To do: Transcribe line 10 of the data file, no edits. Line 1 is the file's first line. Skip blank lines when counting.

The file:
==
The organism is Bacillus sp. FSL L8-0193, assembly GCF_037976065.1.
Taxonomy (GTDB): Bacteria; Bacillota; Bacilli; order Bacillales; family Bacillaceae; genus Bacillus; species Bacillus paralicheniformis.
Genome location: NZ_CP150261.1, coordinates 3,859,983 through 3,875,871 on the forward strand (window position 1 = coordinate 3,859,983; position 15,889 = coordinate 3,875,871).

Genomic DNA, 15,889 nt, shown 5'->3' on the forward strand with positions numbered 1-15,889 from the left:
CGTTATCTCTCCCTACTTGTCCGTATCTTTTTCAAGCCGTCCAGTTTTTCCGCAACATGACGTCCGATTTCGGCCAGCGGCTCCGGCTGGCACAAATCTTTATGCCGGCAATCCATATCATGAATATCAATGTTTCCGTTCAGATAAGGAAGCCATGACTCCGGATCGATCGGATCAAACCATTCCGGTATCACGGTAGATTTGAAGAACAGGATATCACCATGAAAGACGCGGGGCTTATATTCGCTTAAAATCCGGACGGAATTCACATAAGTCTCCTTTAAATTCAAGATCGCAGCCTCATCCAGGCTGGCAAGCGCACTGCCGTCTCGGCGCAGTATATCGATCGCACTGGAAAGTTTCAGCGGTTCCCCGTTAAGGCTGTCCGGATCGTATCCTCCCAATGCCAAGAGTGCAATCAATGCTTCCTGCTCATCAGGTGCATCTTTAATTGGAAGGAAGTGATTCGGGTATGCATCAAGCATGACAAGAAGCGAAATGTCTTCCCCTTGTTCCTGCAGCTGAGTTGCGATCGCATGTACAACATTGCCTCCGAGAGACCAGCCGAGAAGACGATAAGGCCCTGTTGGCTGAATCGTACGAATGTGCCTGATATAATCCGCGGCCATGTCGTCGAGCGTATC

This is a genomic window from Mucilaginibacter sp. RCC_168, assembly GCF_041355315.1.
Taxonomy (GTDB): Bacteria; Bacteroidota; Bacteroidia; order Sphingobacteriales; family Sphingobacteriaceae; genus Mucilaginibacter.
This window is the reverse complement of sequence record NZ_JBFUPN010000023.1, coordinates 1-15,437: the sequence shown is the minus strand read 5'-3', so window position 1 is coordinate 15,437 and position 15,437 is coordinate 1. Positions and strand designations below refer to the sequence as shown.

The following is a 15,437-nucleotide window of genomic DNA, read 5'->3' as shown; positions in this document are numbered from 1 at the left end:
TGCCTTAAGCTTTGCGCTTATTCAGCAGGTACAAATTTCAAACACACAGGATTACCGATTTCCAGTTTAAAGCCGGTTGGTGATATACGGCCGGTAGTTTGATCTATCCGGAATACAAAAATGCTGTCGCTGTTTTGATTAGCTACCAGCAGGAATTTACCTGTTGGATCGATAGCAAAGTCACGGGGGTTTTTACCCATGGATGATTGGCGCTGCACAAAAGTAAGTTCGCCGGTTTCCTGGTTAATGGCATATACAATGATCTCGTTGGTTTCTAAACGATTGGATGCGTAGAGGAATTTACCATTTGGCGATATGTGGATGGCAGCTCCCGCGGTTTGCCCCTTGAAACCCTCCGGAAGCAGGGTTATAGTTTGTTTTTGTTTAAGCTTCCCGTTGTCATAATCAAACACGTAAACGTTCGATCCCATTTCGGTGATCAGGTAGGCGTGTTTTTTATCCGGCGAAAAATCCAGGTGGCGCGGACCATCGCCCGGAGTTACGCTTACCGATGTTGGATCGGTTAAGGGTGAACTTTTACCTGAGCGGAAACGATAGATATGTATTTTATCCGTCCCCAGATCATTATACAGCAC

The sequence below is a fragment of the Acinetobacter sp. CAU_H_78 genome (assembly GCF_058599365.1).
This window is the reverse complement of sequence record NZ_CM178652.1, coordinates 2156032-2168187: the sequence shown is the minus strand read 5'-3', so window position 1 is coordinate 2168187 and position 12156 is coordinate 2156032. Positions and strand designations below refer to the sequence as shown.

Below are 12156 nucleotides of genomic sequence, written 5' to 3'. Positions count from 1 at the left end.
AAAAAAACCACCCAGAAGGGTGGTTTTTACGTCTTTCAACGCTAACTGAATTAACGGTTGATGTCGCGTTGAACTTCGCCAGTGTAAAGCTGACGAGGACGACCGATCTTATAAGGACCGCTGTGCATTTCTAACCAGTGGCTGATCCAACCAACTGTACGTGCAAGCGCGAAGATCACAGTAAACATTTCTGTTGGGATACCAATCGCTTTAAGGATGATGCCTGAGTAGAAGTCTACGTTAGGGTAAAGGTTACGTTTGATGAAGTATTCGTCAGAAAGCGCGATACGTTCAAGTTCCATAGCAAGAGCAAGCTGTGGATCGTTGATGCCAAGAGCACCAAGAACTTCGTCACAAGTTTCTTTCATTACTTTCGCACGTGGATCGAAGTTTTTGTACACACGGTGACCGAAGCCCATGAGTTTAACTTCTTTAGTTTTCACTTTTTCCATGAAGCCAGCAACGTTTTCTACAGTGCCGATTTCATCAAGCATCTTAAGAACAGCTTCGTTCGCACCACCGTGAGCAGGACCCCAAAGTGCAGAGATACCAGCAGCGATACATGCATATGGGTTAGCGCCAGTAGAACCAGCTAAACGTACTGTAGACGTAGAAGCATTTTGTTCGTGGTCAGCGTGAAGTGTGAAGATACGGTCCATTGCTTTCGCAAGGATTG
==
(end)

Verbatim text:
TGCCTTAAGCTTTGCGCTTATTCAGCAGGTACAAATTTCAAACACACAGGATTACCGATTTCCAGTTTAAAGCCGGTTGGTGATATACGGCCGGTAGTTTGATCTATCCGGAATACAAAAATGCTGTCGCTGTTTTGATTAGCTACCAGCAGGAATTTACCTGTTGGATCGATAGCAAAGTCACGGGGGTTTTTACCCATGGATGATTGGCGCTGCACAAAAGTAAGTTCGCCGGTTTCCTGGTTAATGGCATATACAATGATCTCGTTGGTTTCTAAACGATTGGATGCGTAGAGGAATTTACCATTTGGCGATATGTGGATGGCAGCTCCCGCGGTTTGCCCCTTGAAACCCTCCGGAAGCAGGGTTATAGTTTGTTTTTGTTTAAGCTTCCCGTTGTCATAATCAAACACGTAAACGTTCGATCCCATTTCGGTGATCAGGTAGGCGTGTTTTTTATCCGGCGAAAAATCCAGGTGGCGCGGACCATCGCCCGGAGTTACGCTTACCGATGTTGGATCGGTTAAGGGTGAACTTTTACCTGAGCGGAAACGATAGATATGTATTTTATCCGTCCCCAGATCATTATACAGCAC